Help Identifying this Gun, is it a Musket and Where was it Made?
I was hoping that someone out there might be able to help me identify this gun which I picked up from an antiques fair a week ago. I was told by the dealer that it is military which seems most likely from the research I have done. What I would like to know is whether it’s a musket or a rifle (as I lack the expertise to determine this from what I see up the barrel), the model type, and which country it was made as I’m not completely sure but I think I might be British.
I have included a few pictures which I hope will help explain. These also include a couple looking in the muzzle of the gun. Hopefully someone will be able to determine from these whether it is a musket or a rifle.
Here are some specs which may help;
Looking up the barrel there is no definite sign of any rifle grooves or lands, there is one groove which runs centrally down the inside base of barrel and a series of small groove marks on the top left and top right of the inside of the barrel. I wasn’t sure whether these were from manufacture, the firing of ammunition, or purposely created. None of these grooves appear to curve round the barrel as I have read should be the case if it is rifled, they all run in straight lines. The front sight’s wield protrudes slightly into the barrel (visible in pic 3). I’m not sure what the purpose of the base groove would be? I have tried to take pictures of these grooves.
The gun is clearly a percussion model. From my own research it seems that it is based on the Pattern 1853 Enfield British Musket. It has similar fittings and is of the 3-band type, though it appears to be shorter than the standard 55” model (measuring in at 49”), is of a larger bore, has a fixed rear site (see pic), and has no acceptance marks. Because of this and the fact it had a crown stamp but no cipher, I was wondering whether it might possibly have been made by a British sub-contractor contracted under Enfield with the purpose of it being exported to the US during the civil war?
Any help on determining whether this gun is a musket or rifle and its origins would be most appreciated. If any other information is require just let me know. Hopefully the pictures will provide more description.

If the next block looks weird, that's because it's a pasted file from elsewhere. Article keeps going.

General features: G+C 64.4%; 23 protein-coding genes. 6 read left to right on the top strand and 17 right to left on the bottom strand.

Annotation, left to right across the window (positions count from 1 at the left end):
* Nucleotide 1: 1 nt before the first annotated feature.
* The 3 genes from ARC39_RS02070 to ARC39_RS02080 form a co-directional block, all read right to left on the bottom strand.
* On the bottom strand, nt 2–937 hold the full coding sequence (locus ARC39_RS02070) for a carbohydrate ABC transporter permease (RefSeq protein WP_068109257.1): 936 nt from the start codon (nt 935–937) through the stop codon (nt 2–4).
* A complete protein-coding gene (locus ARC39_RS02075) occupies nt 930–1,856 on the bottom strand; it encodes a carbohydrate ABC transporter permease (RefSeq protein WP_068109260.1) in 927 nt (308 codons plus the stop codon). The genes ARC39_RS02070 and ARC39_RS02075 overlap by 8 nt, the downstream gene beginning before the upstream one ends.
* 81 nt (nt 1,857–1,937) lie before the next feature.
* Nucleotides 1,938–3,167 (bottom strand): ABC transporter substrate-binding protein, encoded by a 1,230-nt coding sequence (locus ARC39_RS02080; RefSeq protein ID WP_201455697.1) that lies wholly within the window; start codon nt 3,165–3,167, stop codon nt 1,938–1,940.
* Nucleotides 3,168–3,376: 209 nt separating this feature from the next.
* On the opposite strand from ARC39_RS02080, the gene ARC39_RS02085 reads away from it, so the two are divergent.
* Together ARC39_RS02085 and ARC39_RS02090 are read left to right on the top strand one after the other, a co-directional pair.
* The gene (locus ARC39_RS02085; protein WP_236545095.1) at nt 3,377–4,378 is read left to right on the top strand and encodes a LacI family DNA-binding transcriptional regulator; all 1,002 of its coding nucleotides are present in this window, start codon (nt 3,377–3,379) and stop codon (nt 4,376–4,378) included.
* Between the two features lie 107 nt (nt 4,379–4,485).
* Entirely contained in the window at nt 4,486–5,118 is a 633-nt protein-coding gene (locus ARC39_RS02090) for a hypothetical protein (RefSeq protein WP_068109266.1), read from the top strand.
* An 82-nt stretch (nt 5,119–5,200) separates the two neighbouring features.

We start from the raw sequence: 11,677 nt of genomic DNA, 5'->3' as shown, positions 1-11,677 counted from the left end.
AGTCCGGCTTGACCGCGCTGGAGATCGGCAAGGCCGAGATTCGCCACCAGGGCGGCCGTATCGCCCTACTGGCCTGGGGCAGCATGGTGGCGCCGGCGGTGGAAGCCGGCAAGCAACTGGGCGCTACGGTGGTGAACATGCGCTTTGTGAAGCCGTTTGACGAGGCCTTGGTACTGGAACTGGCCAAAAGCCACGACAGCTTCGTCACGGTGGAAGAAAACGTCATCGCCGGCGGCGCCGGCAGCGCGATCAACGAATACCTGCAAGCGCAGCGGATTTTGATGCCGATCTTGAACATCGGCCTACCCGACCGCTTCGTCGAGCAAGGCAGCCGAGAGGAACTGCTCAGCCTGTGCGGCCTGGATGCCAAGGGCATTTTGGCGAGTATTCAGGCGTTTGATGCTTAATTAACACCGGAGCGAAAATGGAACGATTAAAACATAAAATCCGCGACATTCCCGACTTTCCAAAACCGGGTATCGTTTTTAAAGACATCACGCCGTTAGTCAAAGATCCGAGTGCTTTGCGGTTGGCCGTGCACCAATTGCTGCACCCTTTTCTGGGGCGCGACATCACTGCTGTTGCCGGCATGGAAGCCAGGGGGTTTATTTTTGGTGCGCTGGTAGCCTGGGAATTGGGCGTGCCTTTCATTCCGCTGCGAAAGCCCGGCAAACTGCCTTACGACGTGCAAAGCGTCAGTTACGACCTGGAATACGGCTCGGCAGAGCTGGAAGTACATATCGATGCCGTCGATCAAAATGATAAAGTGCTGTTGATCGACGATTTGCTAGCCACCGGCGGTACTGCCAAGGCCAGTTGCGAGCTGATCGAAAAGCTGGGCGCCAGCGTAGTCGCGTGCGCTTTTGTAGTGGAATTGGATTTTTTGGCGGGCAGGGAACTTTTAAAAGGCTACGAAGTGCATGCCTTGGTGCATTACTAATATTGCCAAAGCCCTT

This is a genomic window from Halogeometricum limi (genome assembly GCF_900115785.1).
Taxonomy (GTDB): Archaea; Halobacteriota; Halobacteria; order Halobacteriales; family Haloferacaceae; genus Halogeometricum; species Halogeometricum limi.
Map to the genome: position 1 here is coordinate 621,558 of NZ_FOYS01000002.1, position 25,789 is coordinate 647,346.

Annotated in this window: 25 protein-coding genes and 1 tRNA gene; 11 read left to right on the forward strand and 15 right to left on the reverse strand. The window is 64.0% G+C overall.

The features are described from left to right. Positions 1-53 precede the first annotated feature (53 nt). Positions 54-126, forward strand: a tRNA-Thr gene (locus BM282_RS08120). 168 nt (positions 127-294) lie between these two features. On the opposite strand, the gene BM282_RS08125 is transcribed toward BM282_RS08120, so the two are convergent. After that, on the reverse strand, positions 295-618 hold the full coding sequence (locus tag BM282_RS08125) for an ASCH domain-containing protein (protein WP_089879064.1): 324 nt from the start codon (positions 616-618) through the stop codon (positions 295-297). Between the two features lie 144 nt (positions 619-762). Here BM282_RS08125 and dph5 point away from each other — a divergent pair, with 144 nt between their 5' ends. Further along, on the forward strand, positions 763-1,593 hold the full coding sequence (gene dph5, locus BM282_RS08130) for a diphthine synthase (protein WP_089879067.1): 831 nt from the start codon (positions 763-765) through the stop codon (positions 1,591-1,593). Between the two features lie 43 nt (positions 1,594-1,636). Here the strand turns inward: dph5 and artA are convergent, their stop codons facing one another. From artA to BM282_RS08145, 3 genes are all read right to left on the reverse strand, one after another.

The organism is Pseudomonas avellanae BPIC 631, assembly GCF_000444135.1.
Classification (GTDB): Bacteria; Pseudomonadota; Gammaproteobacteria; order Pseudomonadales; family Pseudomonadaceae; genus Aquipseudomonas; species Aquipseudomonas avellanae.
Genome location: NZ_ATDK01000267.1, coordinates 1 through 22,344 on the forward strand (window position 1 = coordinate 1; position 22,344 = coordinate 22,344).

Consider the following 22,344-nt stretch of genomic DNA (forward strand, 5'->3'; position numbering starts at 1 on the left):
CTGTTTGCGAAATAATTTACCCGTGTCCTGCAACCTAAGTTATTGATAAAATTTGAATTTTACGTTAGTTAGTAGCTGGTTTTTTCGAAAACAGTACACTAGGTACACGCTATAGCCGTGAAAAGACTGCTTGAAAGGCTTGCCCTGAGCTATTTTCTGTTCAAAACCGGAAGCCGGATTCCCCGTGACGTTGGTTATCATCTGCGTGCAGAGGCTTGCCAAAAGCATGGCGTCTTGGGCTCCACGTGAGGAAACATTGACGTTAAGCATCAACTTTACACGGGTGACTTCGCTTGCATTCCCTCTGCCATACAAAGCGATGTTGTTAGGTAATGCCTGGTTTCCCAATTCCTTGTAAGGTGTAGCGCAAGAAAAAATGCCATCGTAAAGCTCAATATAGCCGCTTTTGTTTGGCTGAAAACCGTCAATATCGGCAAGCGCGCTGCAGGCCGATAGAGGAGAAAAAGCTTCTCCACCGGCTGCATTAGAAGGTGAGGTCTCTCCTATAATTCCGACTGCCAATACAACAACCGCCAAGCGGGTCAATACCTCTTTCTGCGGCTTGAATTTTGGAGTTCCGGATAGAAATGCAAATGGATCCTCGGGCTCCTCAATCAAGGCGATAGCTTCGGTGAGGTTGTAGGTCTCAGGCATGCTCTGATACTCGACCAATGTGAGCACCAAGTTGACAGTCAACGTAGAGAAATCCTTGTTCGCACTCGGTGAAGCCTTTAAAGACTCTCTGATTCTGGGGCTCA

Thanks so much,
1. Full Length Right Side
2. Close Up of Crown Stamp on Lock Plate
3. View up Barrel
4. View Up Barrel - Central Groove
From the crown on the lock I would assume it is an Enfield Rifle Musket, Pattern 1852 in cal. .577 using the Pritchett expanding bullet. It was the first rifle to be generally issued to British Troops and the last muzzleloader. It was used in the latter part of the Crimean War and in India. It was replaced by the Snider conversion, which be indicated by the missing letters on your gun, and then by the Martini Henry breechloader. The next Enfield to appear was the Enfield-Martini .402 rifle of 1886, which used Metford rifling. Your barrel doesn't appear to have standard rifling, but early rifles had non-spiraling grooves cut in them to collect powder residue, and not to impart spin to the bullet. I would send off a letter and your pictures to the NRA and they would probably be able to give you a more accurate description of what you have. All in all your rifle appears to be in very nice condition for it's age - I wouldn't attempt to shoot it, because those lines inside your barrel just might be the metal strips that were hammered around a mandrel to form the old damascus barrels, and if that is the case, they will separate and peel like a banana, but it is in much nicer shape than any I have seen from that time period.